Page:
North Carolina was among the state conventions involved in the "OneDay.OneFocus" conference held online Oct. 29 that sought to equip and encourage all women in ministry.

The OneDay.OneFocus Conference, held online Oct. 29, sought to equip and encourage all women in ministry.

The conference came out of a desire for state convention women’s ministry leaders to share knowledge and resources to continue the work of training women, said Carmen Halsey, a leadership development director at the Illinois Baptist State Association. Amid the COVID-19 pandemic, as each state was facing reduced budgets and decisions about whether to cancel events or move them online, the leaders decided to come together to put on an online training event.

“We knew our responsibility is to train women. We can’t not do our jobs,” she said.

The result was content with wide application that could be promoted and contextualized according to each state’s needs.

“There’s no way any of us could have brought what was delivered in OneDay.OneFocus. None of us could have put that together and delivered it ourselves in our own states. It was such a blessing,” Halsey said.

The conference began with worship led by Emily Rhyder, worship director at Providence Baptist Church in Raleigh. Susie Hawkins taught on the conference’s theme passage, Ephesians 4:1-16, about building blocks of unity.

“Our unity empowers us; our unity gives credibility to the message of the gospel,” Hawkins said.

Susie Hawkins spoke from Ephesians 4:1-16 during the main session of One Day. One Focus.

After the initial main session, attendees could choose from several breakout session options. Sessions included topics such as as leadership skills and character, spiritual disciplines, facing fears and emotions, responding to sexual abuse, practical ministry tips, missions panels and more.

During short breaks, attendees could socialize via the event platform’s chat feature or visit the conference’s virtual exhibitors. The conference concluded with a time of corporate prayer.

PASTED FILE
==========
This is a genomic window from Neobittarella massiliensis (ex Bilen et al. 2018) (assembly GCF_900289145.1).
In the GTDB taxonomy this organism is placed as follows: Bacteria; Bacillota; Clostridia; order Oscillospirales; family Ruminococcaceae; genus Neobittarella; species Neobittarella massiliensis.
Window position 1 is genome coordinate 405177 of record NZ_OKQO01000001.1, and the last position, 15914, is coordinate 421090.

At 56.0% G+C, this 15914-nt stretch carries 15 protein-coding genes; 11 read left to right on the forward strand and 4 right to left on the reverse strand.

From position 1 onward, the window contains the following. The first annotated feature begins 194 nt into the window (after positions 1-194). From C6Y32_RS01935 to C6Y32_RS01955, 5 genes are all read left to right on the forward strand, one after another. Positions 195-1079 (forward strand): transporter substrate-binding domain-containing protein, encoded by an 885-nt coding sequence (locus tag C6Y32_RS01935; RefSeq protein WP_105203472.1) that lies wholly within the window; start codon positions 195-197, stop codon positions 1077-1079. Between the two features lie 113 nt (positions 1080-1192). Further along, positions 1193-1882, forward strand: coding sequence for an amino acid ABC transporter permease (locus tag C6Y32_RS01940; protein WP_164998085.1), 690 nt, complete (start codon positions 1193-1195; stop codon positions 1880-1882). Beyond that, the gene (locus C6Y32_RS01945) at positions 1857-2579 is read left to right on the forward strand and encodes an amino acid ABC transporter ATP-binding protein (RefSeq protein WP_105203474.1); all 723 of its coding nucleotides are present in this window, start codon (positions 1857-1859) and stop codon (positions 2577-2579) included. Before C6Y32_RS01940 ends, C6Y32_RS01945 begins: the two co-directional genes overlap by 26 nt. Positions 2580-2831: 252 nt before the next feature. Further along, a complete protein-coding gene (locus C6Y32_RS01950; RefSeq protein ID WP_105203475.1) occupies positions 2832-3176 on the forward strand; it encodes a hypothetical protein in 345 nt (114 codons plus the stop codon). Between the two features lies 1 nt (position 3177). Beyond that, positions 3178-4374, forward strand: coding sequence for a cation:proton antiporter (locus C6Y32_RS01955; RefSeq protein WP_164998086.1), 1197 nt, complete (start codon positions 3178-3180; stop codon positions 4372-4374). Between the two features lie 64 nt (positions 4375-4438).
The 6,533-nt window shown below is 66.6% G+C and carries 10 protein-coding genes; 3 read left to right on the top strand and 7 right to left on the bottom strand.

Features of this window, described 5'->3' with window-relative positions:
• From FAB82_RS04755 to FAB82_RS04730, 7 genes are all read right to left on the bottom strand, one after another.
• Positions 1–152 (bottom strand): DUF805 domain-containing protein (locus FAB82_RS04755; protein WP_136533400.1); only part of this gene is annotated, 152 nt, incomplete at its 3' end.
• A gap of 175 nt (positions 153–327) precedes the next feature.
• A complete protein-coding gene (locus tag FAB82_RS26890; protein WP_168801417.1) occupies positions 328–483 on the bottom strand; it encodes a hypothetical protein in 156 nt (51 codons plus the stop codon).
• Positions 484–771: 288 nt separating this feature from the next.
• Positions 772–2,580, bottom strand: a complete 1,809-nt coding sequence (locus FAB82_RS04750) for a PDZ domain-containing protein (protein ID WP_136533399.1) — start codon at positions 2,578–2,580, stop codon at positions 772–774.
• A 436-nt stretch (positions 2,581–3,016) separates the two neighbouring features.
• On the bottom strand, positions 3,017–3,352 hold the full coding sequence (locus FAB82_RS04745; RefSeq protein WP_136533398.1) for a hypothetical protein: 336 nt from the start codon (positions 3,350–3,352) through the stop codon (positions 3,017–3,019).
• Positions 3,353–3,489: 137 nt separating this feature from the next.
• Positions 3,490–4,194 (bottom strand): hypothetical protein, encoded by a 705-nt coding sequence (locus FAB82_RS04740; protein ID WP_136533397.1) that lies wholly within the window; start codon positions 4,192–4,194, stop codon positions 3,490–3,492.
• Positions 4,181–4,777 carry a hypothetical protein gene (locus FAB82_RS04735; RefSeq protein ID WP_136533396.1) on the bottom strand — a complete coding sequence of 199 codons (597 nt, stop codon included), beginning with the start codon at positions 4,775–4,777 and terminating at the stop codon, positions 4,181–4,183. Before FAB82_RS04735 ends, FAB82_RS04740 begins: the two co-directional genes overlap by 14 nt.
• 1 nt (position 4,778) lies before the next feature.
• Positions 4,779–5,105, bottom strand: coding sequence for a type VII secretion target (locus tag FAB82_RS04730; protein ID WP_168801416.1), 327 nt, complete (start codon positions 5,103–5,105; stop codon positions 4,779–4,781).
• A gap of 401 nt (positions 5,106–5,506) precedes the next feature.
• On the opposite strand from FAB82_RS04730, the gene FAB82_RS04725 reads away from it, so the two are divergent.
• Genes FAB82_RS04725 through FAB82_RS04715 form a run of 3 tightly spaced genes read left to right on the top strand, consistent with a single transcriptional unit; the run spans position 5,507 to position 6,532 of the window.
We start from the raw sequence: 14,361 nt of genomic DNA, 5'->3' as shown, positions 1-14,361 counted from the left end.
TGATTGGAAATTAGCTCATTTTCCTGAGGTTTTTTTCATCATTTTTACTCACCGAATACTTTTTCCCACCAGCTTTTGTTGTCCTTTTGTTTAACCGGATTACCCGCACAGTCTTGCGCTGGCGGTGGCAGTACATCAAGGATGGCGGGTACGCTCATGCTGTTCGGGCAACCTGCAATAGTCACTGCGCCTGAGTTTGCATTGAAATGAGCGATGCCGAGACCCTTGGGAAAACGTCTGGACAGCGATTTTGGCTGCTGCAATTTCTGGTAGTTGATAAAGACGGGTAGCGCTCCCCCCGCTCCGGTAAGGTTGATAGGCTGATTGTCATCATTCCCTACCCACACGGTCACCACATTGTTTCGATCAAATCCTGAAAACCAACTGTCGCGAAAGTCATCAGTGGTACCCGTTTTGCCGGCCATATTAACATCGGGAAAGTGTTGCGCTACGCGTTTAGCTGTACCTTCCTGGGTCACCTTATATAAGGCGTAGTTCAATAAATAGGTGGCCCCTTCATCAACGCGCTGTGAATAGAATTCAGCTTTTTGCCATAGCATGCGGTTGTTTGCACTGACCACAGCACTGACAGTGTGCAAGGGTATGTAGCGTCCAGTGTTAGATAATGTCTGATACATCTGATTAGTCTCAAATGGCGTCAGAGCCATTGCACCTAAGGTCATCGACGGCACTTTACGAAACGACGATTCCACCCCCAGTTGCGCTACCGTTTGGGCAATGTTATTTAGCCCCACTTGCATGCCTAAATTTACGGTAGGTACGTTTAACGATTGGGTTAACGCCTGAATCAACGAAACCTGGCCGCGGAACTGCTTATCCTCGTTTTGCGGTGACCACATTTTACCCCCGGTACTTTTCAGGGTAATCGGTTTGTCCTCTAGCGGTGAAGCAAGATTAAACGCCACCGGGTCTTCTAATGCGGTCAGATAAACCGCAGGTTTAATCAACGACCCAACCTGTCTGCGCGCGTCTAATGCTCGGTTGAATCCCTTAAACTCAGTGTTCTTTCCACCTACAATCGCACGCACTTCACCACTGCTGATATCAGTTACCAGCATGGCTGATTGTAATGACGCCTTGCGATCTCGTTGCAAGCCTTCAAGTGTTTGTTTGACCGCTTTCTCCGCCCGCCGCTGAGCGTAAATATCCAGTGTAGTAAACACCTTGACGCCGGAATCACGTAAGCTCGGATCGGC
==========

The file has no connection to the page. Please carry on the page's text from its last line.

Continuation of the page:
“It just shows that there’s a need for the fellowship, there’s a need for that equipping and training, just to be reminded that we’re not alone.”

There were 1,025 registrants representing 37 states and 24 countries, including 183 IMB missionaries who were given complimentary registrations.

“It just shows that there’s a need for the fellowship, there’s a need for that equipping and training, just to be reminded that we’re not alone,” Halsey said.

State conventions, national SBC entities and WMU were not just represented at the conference, but were true partners, Halsey said. Leaders from each, as well as IMB and NAMB missionaries, led breakout sessions and were available as exhibitors to speak with attendees.

The collaboration among women’s ministry leaders was meaningful for the organizers as well, Halsey said. She loved seeing the diversity of their roles – while they all had the shared goal of training women leaders. How that was expressed in each state varied.

“The work gave state leaders the chance to come together. … We got to sit around the table and listen to each other and hear each other,” she said.

Ashley Allen, who leads the Baptist State Convention of North Carolina’s Embrace Women’s Evangelism and Discipleship ministry, said she was thankful to be part of the event.

«Throughout the planning process for the OneDay.OneFocus training, our planning team recognized there are many gifted and equipped women’s ministry leaders across the Southern Baptist Convention who serve in a variety of capacities,” Allen said. “It was a great joy for our ministry to be a part of providing a setting that allowed the ladies of North Carolina to learn from these leaders in a virtual setting that turned out to be a blessing of not being able to gather together for training.”

Allen added that many from North Carolina benefited from the virtual conference.

“North Carolina ladies learned from women’s ministry consultants from other state conventions, IMB missionaries, NAMB church planting wives, and women’s ministry coordinators from our SBC seminaries,” Allen said. “The opportunity afforded the ladies of North Carolina to worship and learn alongside missionaries that joined us from Peru, Cambodia, France, Mozambique, Hungary and a host of other nations as truly the part of Christ’s Bride that identifies as the Southern Baptist Convention was able to come together and exemplify Paul’s words to the church in Ephesians 4.»

Halsey wants all women to realize their influence, embrace it, trust God with it and use it to advance the kingdom.

“Women’s leadership in the church isn’t contained in any one title anymore,” she said. “And women integrate throughout all leadership roles in the church. … We wanted to offer a message of inclusion, not exclusion: You belong here.”

EDITOR’S NOTE: This article was originally published by Baptist Press.